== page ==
Hold the Back Page: Boring elephant in the room
And so another tedious National League campaign draws to its usual meaningless close. Dublin made it three football titles in a row last Sunday. Today either Waterford will win their first hurling title since 2007 or Cork will win just their third in the last 34 years. By this time next week most of us will have almost entirely forgotten the 2015 National League. Like every other National League, it just won't matter.
What did we learn from this year's leagues? That the Dublin footballers have a higher cruising speed than anyone else. That Brian Cuthbert's revolutionary defensive strategy is neither revolutionary, defensive nor strategic. That Roscommon are bringing along the promising under 21s of the last few years. That Jimmy Barry-Murphy enjoyed putting one over on Ger Cunningham and that when it comes to winning close games, Tipperary remain the anti-Kilkenny. And that was about it.
But then we don't expect to learn much from the leagues. Almost everyone agrees that the leagues, especially the football competition, don't really matter. And quite a lot of people seem to believe it doesn't really matter that they don't really matter.
The problem is that these competitions which don't really matter take up an awful lot of time. They began in the last week of January and will end today in the first week of May. Almost half of the inter-county season, in other words, is taken up by games that don't matter. Even the team which wins the All-Ireland football championship will end up having played more games that don't matter than games which do matter. The same applies to hurling. In both codes many counties will play just two, three or four games in the championship compared to at least five league games in hurling and seven in football. In 2015 every single county will spend more time playing in a competition which doesn't matter than one which does.
This is, to use a technical term, nuts. If it's generally agreed that the leagues don't matter, why waste so much time playing them? The GAA are forever convening think tanks which come up with suggestions to tackle the unwieldy nature of the fixture calendar. Play the All-Ireland club finals in December, scrap the under 21s, prevent inter-county players from playing Sigerson Cup, switch to a two-tier championship, etc.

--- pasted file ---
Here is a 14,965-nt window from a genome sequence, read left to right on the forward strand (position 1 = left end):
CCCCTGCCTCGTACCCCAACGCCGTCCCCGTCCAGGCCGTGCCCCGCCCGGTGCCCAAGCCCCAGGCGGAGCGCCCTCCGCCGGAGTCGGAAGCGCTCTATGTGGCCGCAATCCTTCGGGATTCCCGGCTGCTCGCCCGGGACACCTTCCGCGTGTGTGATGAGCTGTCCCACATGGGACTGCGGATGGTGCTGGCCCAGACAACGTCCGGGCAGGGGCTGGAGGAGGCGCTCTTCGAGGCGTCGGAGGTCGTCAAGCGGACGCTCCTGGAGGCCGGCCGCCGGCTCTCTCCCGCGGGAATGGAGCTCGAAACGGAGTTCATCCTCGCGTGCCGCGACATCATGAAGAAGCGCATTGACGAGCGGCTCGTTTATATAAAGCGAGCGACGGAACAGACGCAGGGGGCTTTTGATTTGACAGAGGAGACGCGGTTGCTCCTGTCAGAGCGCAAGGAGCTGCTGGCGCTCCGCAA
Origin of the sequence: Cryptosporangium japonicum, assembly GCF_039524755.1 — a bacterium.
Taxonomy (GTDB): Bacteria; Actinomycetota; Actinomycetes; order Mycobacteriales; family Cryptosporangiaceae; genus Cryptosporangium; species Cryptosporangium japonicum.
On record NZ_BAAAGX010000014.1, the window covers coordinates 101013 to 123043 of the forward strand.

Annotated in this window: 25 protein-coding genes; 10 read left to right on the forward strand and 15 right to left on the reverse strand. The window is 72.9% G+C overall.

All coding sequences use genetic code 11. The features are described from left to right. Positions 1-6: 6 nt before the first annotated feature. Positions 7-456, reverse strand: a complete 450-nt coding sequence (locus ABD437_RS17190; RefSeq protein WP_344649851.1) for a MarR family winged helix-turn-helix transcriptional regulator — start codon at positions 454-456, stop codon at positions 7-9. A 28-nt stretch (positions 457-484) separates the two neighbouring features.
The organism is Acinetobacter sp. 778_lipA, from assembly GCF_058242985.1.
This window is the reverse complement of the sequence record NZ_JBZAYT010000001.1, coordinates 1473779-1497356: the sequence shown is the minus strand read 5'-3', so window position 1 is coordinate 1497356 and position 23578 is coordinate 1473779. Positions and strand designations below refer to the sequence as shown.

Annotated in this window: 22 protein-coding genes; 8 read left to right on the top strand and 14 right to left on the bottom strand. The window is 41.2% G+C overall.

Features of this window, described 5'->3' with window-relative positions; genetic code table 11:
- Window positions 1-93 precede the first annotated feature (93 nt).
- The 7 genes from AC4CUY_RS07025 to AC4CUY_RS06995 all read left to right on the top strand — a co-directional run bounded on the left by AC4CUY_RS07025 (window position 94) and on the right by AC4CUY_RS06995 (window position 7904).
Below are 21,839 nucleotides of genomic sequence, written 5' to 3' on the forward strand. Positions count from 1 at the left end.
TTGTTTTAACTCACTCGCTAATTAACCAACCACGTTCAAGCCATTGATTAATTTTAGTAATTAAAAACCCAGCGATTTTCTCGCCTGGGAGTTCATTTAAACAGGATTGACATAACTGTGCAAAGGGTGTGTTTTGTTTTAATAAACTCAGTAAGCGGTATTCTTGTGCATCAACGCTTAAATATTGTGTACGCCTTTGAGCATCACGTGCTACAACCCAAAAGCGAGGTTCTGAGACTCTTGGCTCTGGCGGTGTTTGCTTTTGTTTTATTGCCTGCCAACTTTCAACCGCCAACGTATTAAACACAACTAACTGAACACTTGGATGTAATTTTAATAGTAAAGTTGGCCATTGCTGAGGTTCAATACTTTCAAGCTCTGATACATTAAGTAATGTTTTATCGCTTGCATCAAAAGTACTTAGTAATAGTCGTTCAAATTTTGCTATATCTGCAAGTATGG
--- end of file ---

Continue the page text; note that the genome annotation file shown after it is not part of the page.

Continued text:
But no-one seems willing to tackle the big boring elephant in the room. Now I'm sure some apparatchik could come up with a good line in guff about how the leagues are actually very important competitions yada yada yada, but the fact is that crowds vote with their feet at this time of the year. Last year the total gate revenue for the championships was a tremendous €23.6m. The leagues on the other hand took in €4.25m.
The 20,013 attendance at the Cork-Donegal and Dublin-Monaghan football semi-final double bill at Croke Park spoke volumes, as did the acres of empty seats at the lower division deciders. Even for those who attend, league matches are often seen as a duty to be discharged, something to be endured before the real stuff begins. The majority of GAA fans treat the league like the support band at a big rock concert and try to time their entrance so they can avoid as much of it as possible. Yet they are offered more games in a competition they don't want to watch than in one which they do.
The hurling league fares better than the football league, thanks to the more streamlined structure adopted a couple of years ago and stuck to despite the complaints of counties who wanted a return to the old eight-team top flight where no serious side was in danger of relegation. Renewed interest in that competition showed what a bit of imagination can achieve.
The football league, on the other hand, seems about as relevant as the Railway Cup. Did Dublin's third league title in a row make the players feel in any way compensated for last year's championship defeat by Donegal? Will anyone in Cork care about their humiliating defeat if the team bounces back to beat Kerry? Did Kerry and Mayo give the impression that they were giving 100 per cent in their league campaign?
No is the answer to all these questions. Kerry, as they did last year, basically treated the league as a series of warm-up matches. So did many other counties. Managers undoubtedly find the league useful for this purpose. But isn't there something extremely odd about playing seven warm-up matches, more when you count the provincial cup competitions, to prepare for three or four serious matches? It's as though Chelsea or Manchester United's campaign consisted of 10 games in the Premier League and 25 in the Capital One Cup.
The leagues survive in their current form apparently out of bureaucratic inertia. This is the way it's always been, so this is how it continues. Yet it's not as though the GAA can afford to waste the time the competition takes up. The cramped condition of the club calendar, where the business end of championships often ends up being telescoped into a few frantic weeks after players have been left without games for the whole summer, could surely be alleviated by cutting back on the largely meaningless inter-county matches which occupy the first three months of the season.
Why not scrap the leagues altogether and instead provide counties with a few extra championship games, which is what their fans would prefer to see anyway? Or at least try and integrate the two competitions so that the league does not seem entirely futile once the first ball is thrown in at championship time.
I think the GAA should move the football championship to a two-tier system in 2016, with the top 16 teams in next year's league making the cut for the premier competition. That would give us a league with plenty at stake. And to keep it that way you could have a four up, four down system every year, which would keep all the teams on their toes.